On their first full-length release, Heart Hunger, Oakland-based Meernaa--Carly Bond (vocals, guitar), Rob Shelton (keys), Doug Stuart (bass), and Andrew Maguire (drums, percussion)-- plumbs the depths of indigo waters. Celestial and soulful, Meernaa’s songs manage to remain grounded in the natural world. Native Cat Recordings will release their highly-anticipated album on 6/14/2019. These songs are reckonings; they are revelations of secrets; they are lonesome wanderings. They are portraits of emotional evolution, rich illustrations of painful pasts and hopeful futures.

Meernaa’s first EP, Strange Life, took them across the country on West- and East-coast tours. Between these runs, the band convened in the studio to build Heart Hunger. Bond had spent much of the prior year writing the skeletons of these songs in isolation, both in her adopted hometown of Oakland, and in the wilds of Big Sur. “Oakland is a place that inspires a lot of extroverted energy and observation of how other people live and survive,” Bond says. “And at times it’s really beautiful and other times it’s really ugly. And Big Sur is more this neutral and natural space. A place of reflection and rest.” In the studio, Shelton, Stuart, and Maguire composed their own parts, refining Bond’s raw materials. They worked closely with engineers James Riotto and Jacob Winik to add layers of color and texture. The resulting 11 songs are at once intricate and immediate, joyous and full of ache.

Meernaa’s body of work is “a master class in synth wizardry that manages to bow before the throne of analog gear geekdom without ever sounding fussed over, or getting bogged down in its own minutiae,” says Max Savage Levenson on Not Dead Yet: Bay Area. Of Bond’s songwriting, Amelia Maher of The Line of Best Fit says, “you will find that Meernaa's head honcho's imagination is as intriguing as it is beguiling and mysterious.”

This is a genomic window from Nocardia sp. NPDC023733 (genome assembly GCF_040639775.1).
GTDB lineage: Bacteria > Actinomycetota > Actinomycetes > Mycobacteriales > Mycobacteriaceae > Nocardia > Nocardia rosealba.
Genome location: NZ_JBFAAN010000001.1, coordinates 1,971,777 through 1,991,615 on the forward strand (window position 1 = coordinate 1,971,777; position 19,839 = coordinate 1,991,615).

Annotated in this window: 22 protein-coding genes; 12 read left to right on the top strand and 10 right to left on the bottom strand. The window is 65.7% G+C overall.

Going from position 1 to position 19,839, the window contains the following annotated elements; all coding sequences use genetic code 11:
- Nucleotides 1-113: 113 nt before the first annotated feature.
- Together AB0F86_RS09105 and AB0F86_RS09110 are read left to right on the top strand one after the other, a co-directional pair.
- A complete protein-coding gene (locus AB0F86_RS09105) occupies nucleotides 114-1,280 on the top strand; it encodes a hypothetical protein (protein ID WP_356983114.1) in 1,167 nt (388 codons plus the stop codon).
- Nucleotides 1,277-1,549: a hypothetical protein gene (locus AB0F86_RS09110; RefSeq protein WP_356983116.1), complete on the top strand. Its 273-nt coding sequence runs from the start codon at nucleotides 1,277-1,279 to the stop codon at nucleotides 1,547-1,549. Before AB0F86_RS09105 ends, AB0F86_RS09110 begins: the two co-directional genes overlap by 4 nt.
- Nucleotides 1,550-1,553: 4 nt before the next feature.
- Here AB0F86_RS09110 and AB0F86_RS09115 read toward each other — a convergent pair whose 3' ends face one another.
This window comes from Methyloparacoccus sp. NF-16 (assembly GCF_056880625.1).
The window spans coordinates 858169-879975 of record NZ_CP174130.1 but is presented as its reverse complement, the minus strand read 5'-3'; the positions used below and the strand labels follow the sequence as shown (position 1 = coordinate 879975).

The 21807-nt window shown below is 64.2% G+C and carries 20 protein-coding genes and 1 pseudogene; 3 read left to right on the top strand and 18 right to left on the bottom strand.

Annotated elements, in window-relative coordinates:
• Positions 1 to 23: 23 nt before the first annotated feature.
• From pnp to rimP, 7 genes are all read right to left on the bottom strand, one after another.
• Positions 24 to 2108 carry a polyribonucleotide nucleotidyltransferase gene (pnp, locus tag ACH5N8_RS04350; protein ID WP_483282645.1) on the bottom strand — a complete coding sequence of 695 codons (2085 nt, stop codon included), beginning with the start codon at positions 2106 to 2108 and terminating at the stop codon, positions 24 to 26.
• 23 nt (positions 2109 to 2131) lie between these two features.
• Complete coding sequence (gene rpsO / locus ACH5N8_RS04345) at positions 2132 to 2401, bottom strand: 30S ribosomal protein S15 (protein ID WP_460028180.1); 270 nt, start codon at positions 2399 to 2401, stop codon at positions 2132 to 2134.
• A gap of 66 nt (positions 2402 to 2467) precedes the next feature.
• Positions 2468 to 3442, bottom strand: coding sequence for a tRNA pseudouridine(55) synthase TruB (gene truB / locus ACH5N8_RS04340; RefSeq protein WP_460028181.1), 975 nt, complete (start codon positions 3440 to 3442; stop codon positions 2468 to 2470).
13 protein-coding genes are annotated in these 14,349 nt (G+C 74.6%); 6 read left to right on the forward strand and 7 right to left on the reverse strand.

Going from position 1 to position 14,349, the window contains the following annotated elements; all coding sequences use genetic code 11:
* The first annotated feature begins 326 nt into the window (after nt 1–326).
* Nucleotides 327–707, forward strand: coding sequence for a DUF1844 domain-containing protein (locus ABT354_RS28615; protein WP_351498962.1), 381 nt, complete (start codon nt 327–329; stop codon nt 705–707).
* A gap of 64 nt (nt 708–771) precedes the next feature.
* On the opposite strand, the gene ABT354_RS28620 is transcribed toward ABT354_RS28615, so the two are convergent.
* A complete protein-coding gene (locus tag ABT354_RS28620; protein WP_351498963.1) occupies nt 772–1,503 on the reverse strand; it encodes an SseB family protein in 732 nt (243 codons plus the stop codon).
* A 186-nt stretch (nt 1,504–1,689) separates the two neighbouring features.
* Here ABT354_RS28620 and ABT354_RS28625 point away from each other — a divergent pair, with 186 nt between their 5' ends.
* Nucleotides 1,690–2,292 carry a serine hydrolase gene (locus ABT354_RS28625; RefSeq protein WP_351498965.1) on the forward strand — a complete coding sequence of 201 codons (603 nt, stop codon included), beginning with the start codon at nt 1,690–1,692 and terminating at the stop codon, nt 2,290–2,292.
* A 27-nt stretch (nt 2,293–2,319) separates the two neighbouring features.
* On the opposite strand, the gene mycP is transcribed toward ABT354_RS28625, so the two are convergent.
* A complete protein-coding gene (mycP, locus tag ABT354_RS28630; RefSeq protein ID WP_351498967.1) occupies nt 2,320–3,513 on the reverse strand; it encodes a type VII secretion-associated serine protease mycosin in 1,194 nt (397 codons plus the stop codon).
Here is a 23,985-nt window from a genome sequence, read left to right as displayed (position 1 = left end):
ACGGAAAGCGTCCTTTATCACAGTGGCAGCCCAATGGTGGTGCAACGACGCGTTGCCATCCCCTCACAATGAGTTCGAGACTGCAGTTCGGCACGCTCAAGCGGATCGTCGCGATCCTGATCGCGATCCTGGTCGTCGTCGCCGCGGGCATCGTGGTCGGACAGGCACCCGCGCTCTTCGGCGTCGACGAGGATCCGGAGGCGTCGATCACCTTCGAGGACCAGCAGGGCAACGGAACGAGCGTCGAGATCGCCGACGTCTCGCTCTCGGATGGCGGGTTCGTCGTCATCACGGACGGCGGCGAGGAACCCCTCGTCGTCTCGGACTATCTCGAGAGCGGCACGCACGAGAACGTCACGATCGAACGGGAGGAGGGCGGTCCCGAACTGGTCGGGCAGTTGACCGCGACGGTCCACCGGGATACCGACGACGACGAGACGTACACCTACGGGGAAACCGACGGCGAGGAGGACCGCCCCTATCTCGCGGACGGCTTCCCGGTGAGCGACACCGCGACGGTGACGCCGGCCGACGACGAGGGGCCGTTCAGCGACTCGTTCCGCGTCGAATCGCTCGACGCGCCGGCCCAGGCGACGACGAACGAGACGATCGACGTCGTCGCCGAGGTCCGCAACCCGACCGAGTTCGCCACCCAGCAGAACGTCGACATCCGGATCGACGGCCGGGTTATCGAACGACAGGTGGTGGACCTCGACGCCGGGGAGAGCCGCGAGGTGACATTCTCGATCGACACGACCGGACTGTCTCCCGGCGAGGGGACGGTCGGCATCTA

The album’s name Heart Hunger was inspired by the title of a poem written by Bond’s great- great-grandmother. At the time of the album’s inception, Bond had uncovered a long-hidden family trauma. Following this revelation, Bond found herself grappling with both grief and anger as she examined the tremendous hurt the women in her line bore before her, that they passed onto each other through generations. “This record is an ode to all the women that came before me, an acknowledgement of their trauma. It’s me recognizing that and trying to find compassion and the courage to examine the repetition through our history,” Bond says. Heart Hunger is a process album, written in layers, composed in phases.

It is also a story about the labor of healing and the beauty within its pursuit. While she was writing the first iterations of these songs, Bond was diving deep into herbalism studies. She was learning about the nature of plants, their folklore, symbolism and their capability to help heal not just the physical body, but emotional and spiritual as well. Through studying and practicing using plants herself she began to see a path to her own re-blooming. Just before Meernaa finished recording their album, Bond and Shelton married in Big Sur, against the backdrop of the Pacific ocean and cosmic roar.

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